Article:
Our Blood Pulses Resistance

By Abaki Beck

My grandmother once told me
she was a class bully
at the government run school
that punished her for being Blackfeet
and buried her classmates
on the school grounds
She told me
she spoke back to teachers
and had to be punished

The same school
trained my uncle to be a butcher
trained him to be a good, assimilated worker
cutting meats that his mother couldn’t afford
They didn’t know they were also training him
to make beautiful rawhide art
They didn’t know he would use this skill
to never forget who he was
and make a little money on the side too

My great-grandmother named
my sister and I
for our ancestors
So that even our racist teachers
have to speak an indigenous language
A subtle reversal
of these boarding school policies
that turned my family
into quiet rebels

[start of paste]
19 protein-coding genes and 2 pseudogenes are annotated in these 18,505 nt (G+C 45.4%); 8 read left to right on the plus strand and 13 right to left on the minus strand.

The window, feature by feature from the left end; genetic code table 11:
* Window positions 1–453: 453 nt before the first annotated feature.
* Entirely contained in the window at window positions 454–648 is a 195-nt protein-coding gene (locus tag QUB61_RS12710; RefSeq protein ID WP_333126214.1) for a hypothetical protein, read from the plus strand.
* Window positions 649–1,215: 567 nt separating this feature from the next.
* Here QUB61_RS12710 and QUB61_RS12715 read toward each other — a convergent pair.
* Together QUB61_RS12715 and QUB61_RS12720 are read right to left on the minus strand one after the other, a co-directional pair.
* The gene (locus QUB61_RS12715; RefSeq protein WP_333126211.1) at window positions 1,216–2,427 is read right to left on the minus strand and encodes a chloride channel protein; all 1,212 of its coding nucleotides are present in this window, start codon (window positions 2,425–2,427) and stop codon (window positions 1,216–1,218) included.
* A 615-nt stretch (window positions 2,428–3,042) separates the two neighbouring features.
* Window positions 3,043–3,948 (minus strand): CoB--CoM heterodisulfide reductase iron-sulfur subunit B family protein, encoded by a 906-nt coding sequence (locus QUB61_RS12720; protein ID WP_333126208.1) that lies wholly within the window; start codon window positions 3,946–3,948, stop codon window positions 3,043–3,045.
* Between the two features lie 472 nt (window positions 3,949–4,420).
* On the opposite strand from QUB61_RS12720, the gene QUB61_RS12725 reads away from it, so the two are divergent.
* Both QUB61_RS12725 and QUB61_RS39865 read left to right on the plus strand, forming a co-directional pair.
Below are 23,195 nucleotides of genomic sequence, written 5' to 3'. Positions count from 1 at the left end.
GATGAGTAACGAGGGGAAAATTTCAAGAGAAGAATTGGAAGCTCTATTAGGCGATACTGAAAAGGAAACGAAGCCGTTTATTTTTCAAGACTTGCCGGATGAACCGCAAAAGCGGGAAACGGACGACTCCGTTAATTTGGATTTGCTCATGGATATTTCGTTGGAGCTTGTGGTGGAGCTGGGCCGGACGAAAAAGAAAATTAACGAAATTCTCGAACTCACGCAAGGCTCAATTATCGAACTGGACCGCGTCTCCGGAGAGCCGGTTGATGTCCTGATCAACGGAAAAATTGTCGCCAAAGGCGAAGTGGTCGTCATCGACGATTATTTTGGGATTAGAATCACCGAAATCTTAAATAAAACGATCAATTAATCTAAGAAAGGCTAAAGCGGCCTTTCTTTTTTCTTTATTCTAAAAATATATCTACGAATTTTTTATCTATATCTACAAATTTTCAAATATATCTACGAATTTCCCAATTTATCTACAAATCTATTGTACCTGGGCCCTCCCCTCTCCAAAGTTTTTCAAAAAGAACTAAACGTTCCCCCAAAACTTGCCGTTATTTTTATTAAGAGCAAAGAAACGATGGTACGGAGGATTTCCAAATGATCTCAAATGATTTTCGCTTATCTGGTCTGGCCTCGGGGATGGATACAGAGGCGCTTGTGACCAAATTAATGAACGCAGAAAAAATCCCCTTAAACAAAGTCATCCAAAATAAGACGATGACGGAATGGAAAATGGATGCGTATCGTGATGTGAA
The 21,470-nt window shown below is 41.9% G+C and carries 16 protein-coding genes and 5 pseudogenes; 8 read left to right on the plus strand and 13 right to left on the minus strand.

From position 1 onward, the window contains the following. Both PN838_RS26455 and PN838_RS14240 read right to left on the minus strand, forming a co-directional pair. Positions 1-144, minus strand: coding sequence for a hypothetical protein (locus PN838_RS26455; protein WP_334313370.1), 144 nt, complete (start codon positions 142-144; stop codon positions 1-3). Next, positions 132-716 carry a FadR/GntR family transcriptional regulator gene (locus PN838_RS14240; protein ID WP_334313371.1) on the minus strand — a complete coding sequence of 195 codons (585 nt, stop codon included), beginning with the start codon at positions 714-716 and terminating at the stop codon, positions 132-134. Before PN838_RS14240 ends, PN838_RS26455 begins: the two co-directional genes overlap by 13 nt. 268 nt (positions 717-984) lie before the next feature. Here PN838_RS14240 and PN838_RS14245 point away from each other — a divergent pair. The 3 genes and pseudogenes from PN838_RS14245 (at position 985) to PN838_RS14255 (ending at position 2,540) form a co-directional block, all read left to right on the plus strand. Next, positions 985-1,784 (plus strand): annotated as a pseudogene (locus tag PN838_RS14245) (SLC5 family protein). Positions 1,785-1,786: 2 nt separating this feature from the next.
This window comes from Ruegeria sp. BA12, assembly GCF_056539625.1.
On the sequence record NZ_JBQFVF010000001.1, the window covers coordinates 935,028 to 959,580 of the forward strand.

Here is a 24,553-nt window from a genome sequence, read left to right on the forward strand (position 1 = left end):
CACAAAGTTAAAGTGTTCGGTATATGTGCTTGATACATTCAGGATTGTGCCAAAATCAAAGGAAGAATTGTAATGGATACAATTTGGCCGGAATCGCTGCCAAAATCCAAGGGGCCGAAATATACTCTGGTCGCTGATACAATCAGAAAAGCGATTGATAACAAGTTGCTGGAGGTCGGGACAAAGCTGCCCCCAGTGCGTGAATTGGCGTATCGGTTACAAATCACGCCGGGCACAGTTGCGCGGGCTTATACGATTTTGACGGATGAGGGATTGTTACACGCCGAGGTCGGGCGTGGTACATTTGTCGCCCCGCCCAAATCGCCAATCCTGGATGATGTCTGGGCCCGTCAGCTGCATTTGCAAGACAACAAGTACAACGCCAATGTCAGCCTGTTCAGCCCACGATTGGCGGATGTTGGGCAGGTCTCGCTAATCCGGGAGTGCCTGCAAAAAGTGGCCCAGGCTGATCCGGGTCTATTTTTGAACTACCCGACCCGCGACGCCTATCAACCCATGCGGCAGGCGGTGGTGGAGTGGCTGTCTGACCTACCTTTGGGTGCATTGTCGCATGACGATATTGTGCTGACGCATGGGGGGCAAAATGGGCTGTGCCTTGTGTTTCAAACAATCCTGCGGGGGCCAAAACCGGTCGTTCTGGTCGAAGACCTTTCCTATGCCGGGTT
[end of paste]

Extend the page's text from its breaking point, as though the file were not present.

is small acts of survival
is daily trickery
is nearly invisible subversion
It is my name rolling off your colonizing tongue
It is my uncle using skills born
from an assimilationist government agenda
to create art
his teachers wouldn’t approve of
It is my grandmother refusing to be silenced
by teachers trying to make her just
Shut up
and accept her subordination

My grandmother told me she was a bully
but she forgot to tell me
that as she spoke,
the blood of colonialism
pulsed through her pursed lips
histories of neglect and pain
rolled off her tongue
generations of survival and resilience
were clenched inside her tight fists
What she didn’t tell me
was how brave she was
and how brave
we always will be